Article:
In 1971, a young Julius Chambers stood before the U.S. Supreme Court, ready to defend black students’ right to equal educational opportunity.
Sixteen years had passed since Brown v. The Board of Education declared racial segregation in public schools unconstitutional, but in Charlotte, most black students remained in historically black schools in the city center, unable to travel to the wealthier, white majority schools on the outskirts of town. As Chambers saw it, public schools were still separate and not equal.
So, Chambers would argue before the highest court in the United States that racial imbalance in schools was itself a form of segregation.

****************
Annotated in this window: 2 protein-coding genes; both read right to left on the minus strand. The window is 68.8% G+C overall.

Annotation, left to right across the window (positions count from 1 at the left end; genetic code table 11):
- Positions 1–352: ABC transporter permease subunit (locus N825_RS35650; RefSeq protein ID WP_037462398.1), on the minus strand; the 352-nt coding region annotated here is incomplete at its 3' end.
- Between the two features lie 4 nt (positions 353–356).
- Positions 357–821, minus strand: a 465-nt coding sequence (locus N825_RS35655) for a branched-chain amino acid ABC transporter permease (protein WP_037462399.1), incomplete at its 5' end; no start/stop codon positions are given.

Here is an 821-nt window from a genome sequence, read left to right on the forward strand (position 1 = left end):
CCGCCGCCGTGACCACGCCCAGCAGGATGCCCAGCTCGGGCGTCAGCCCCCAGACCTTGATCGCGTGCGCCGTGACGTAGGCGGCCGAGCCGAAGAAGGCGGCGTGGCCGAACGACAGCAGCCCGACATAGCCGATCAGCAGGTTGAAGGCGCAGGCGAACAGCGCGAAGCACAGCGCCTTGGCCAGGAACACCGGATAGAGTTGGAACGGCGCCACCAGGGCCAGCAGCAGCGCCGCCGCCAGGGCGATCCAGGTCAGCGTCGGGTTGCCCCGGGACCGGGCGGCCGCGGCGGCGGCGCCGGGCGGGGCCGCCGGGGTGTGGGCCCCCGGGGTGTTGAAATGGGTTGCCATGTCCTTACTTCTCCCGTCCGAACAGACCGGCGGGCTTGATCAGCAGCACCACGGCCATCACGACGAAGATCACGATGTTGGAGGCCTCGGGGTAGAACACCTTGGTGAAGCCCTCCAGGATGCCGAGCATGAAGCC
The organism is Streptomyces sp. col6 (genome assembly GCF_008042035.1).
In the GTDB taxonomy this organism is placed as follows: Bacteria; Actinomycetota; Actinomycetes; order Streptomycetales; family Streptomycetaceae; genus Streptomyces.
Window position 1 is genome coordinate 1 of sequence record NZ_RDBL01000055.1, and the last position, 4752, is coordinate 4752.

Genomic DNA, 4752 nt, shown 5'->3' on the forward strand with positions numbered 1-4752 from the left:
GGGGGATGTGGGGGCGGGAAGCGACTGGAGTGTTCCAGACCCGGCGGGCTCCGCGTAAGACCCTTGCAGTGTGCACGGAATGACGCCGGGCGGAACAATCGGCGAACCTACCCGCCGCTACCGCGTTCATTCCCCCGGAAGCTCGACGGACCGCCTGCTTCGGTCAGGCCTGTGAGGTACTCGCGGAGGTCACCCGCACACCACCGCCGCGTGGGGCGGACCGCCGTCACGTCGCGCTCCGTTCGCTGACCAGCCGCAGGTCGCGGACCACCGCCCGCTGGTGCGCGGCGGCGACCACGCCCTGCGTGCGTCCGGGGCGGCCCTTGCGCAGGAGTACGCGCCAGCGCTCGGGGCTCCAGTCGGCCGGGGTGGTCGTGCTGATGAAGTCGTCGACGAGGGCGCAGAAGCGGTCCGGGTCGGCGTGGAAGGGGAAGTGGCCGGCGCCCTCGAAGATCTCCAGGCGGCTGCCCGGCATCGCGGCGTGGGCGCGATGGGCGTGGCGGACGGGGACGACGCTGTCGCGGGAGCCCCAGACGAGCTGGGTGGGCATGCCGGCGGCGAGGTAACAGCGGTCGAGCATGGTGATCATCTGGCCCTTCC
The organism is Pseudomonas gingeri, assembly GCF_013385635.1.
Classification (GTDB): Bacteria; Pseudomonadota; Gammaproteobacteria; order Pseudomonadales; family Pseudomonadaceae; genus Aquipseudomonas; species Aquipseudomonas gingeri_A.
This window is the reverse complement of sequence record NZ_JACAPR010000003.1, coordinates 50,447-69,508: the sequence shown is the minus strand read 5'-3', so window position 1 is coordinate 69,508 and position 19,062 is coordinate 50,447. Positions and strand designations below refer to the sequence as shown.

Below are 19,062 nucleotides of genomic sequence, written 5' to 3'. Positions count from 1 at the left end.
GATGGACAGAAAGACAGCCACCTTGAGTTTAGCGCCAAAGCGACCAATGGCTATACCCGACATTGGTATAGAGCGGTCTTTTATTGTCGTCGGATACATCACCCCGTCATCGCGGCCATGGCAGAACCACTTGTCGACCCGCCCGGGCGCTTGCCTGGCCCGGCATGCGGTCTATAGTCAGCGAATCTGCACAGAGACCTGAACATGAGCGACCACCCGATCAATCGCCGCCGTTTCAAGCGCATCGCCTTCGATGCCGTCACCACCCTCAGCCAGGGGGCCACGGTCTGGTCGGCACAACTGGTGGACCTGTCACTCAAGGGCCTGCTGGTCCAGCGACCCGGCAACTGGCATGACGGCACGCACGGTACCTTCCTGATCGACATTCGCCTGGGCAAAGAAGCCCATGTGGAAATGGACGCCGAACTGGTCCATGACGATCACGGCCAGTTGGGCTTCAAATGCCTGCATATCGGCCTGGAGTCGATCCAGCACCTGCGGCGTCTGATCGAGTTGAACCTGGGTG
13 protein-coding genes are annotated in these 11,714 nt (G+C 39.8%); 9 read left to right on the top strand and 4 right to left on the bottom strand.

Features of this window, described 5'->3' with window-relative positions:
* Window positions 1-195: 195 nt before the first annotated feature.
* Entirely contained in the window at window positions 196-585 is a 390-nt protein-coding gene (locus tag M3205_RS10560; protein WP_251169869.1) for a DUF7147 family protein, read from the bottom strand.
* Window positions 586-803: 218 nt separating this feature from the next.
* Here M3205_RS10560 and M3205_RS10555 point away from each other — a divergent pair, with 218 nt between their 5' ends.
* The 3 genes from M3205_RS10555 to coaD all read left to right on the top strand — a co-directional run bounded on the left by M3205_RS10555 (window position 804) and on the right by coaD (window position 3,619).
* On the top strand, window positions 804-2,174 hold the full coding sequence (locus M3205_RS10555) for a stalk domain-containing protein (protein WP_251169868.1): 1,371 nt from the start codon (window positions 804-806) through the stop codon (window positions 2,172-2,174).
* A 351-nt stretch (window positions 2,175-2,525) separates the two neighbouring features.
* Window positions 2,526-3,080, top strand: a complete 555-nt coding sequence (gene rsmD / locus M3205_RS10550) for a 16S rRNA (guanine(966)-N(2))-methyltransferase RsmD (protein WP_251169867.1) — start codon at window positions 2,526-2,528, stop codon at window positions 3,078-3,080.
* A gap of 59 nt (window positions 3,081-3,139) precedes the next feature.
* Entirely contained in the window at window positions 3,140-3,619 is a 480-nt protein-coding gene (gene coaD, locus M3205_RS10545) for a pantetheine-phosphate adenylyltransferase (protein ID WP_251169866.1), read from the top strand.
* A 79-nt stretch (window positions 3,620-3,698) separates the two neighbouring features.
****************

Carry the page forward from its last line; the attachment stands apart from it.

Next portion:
The odds were stacked against him. Although he had graduated first in his class from Carolina’s School of Law in 1962, he was only 34 years old — still relatively new to the establishment.
Against all odds, Chambers would win.
It was his first landmark case, but certainly not his last.
When the world lost Chambers in 2013, a fellow School of Law alumnus said, “They don’t make lawyers, or human beings, any finer than [Chambers].”